US 5104973 A
This invention provides a method for purifying and isolating a carboxyl-terminal peptide. A peptide bond between a lysine residue in a polypeptide and the adjacent amino acid residue is specifically cleaved on its carboxyl-terminal side. The resulting peptide mixture is then reacted with a solid carrier possessing on its surface functional groups capable of reacting and covalently bonding with free amino groups. Subsequently the peptide bond between the aminoterminal amino acid residue and the adjacent amino acid residue of each peptide is cleaned by acid treatment, and the peptides thus released from the solid carrier are isolated.
1. A method for purifying and isolating carboxyl-terminal peptides, comprising specifically cleaving a peptide bond between a lysine residue in a polypeptide and the adjacent amino acid residue on its carboxyl-terminal side, reacting the resulting peptide mixture with a solid carrier possessing on its surface functional groups capable of reacting and covalently bonding with free amino groups, subsequently cleaving the peptide bond between the amino-terminal amino acid residue and the adjacent amino acid residue of each peptide by acid treatment, and then collecting the peptides thus released from the solid carrier.
The present invention relates to a method for purifying and isolating carboxyl-terminal peptides from its original polypeptide by a simple procedure.
Since the development of the Edman method for sequentially determining the sequence of amino acid residues of a polypeptide from its N-terminal in 1950 (P. Edman, Acta Chem. Scand., 4, 283 (1950)), various improvements have been made in the above method. Today N-terminal sequence analyses can be accomplished even with trace amounts of a sample at a picomolar level using an automatic sequencer (Experimental Techniques in Biochemistry, Second Series, 2. Chemistry of Protein (A), pp. 247-373, Ed. Jpn. Soc. Biochem., 1987, Tokyo Kagaku Dojin).
Meanwhile, with the advent of genetic engineering techniques in recent years, it has become most usual to estimate the whole amino acid sequence of polypeptides by determining the base sequence of a DNA complementary to a messenger RNA. In ordinary circumstances, however, the base sequence of the complementary DNA may be screened by using as a probe an oligonucleotide prepared on the basis of a determined amino acid sequence for a part of a desired polypeptide. In such cases, the screening of the above base sequence could be carried out with greater ease if the probe corresponded to the amino acid sequence close to a carboxy-terminal of the polypeptide. Furthermore, polypeptides may be actually biosynthesized with processing and often lack a part of a whole amino acid sequence coded by the messenger RNA. It is of prime importance, accordingly, to determine both the amino- and carboxyl-terminals of the polypeptide.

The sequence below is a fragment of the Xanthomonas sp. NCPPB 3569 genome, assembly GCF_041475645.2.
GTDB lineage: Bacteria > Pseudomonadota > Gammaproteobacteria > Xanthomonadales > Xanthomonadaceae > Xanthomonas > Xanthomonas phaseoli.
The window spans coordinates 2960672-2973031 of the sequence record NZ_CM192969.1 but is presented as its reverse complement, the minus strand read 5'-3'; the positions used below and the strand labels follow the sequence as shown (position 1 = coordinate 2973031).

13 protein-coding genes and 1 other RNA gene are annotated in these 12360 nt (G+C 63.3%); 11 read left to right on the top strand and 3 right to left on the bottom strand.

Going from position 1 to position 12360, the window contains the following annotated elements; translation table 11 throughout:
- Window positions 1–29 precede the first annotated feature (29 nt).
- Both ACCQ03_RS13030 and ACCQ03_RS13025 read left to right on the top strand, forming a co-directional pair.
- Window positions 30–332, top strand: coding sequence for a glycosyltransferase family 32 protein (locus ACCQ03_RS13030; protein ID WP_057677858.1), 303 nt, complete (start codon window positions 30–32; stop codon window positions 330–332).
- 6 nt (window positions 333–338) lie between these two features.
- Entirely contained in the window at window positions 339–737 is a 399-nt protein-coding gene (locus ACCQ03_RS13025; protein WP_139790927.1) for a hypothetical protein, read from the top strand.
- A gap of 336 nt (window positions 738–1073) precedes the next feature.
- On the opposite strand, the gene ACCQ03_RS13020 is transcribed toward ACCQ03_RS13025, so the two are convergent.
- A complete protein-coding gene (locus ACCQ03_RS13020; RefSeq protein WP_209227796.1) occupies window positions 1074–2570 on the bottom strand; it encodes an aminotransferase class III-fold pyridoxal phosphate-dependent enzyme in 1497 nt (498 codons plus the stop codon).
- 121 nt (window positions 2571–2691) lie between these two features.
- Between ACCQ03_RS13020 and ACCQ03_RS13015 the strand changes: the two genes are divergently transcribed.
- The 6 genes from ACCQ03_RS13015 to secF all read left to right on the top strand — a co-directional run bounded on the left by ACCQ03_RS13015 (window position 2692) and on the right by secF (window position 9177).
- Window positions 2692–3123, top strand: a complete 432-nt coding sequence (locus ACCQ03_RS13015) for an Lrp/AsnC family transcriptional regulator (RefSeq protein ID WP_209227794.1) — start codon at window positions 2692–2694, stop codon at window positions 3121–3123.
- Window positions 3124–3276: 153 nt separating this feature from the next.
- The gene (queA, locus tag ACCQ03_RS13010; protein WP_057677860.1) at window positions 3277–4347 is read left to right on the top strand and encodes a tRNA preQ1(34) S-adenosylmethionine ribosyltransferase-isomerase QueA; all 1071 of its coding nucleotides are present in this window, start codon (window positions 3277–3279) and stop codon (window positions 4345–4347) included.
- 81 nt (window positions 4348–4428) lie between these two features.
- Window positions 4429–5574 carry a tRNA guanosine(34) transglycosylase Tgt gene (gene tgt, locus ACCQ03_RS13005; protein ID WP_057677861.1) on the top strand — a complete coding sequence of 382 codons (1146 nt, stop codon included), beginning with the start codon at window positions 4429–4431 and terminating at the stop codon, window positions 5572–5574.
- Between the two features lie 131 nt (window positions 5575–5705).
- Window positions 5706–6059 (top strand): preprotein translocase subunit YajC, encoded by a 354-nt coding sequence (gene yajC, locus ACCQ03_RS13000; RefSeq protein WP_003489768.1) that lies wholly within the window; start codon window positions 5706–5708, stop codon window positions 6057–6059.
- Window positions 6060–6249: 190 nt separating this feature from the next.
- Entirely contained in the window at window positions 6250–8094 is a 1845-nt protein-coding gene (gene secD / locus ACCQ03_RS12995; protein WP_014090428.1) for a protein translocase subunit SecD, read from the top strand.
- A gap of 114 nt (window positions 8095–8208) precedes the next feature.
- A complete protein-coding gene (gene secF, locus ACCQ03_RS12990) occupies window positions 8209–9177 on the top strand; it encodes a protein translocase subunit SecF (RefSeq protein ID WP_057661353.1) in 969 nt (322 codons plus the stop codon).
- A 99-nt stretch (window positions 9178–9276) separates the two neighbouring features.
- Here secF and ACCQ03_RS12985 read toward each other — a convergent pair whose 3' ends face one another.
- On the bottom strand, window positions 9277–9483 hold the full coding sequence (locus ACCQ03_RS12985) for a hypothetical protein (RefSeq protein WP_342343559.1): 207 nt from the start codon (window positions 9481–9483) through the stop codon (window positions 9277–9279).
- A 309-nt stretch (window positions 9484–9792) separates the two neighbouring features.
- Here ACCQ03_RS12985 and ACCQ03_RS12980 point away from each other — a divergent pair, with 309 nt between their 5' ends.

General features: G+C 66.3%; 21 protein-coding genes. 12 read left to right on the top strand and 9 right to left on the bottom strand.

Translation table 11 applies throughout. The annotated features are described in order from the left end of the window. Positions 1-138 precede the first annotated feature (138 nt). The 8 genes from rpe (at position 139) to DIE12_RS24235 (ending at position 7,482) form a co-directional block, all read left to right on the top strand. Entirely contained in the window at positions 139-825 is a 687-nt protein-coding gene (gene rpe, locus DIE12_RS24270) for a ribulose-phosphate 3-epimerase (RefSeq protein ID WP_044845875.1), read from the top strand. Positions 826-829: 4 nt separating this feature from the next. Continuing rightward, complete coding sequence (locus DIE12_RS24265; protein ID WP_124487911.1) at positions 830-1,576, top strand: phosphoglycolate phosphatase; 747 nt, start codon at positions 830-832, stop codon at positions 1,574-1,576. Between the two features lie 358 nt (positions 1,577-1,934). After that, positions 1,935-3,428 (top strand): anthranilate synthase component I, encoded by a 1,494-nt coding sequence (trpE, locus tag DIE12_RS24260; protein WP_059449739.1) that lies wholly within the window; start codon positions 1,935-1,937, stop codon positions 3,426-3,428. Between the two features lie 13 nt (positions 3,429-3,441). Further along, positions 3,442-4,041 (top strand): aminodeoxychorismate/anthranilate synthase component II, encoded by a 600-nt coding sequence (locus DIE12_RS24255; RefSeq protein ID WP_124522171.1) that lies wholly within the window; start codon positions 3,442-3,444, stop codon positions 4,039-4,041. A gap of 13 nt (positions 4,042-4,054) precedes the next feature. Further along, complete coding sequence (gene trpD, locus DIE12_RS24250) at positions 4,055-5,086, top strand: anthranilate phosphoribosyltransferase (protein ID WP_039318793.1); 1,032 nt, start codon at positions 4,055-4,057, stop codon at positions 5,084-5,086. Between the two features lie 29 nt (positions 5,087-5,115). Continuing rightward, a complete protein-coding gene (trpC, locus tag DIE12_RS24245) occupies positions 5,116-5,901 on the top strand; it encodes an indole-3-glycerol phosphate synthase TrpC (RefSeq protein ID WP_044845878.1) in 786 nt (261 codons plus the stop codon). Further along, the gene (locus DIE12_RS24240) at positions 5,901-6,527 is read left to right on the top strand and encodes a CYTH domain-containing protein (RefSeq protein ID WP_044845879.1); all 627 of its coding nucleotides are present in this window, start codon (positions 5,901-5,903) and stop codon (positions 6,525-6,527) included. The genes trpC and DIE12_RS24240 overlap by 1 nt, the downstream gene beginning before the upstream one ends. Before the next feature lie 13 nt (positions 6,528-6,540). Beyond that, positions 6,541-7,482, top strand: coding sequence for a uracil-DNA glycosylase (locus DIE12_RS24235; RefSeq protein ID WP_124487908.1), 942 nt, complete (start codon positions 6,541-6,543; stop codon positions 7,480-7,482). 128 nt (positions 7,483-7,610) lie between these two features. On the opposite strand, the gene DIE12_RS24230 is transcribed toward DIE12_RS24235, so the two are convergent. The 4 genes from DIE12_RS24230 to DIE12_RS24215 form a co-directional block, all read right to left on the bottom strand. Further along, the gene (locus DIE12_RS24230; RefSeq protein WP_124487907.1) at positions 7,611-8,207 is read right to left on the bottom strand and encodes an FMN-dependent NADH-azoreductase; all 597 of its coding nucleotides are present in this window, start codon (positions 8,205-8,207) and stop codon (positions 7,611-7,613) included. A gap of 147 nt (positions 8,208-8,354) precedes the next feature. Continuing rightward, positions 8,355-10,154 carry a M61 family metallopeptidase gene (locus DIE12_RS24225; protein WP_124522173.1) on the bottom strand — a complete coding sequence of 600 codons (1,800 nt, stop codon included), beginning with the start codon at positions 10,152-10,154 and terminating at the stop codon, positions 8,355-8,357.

As analyses of a carboxyl-terminal amino acid, a hydrazinolysis method, a tritium labeling method and a carboxypeptidase method are currently employed (Experimental Techniques in Biochemistry, Second Series, 2. Chemistry of Protein (A), p. 230, Ed. Jpn. Soc. Biochem., 1987, Tokyo Kagaku Dojin).
Of these methods, the hydrazinolysis method and the tritium labeling method can only determine the amino acid residue at a carboxyl-terminal. Eventually, they can give no useful information for preparing the probe, and afford only data which are unreliable for identifying the position of amino acid residues coded by the messenger RNA. The carboxypeptidase method comprises sequentially cleaving peptide bonds of a polypeptide by various carboxy-peptidases from its carboxyl-terminal and following the time course of the changes in the cleavage thus prepared. This method, consequently, has disadvantages of (1) being cumbersome, (2) requiring relatively a large amount of sample, (3) involving uncertainty in the residue sequencing, and (4) being inadequate for analysis of relatively long-chain polypeptides.
The present inventors have accomplished this invention during the course of their strenuous search for a method of carboxyl-terminal amino acid sequence analysis that could derive much reliable information using such a slight amount of sample as that in the amino-terminal sequence analysis, in order to overcome the above disadvantages.
The present invention relates to a method for purifying and isolating a carboxyl-terminal peptide, characterized by specifically cleaving a peptide bond between a lysine residue in a polypeptide and the adjacent amino acid residue on its carboxyl-terminal side, by allowing the resulting peptide mixture to react with a solid carrier possessing on its surface functional groups capable of reacting and covalently bonding with free amino groups, subsequently cleaving the peptide bond between the amino-terminal residue and the adjacent residue of each peptide by acid treatment, and then by collecting the peptides thus released from the solid carrier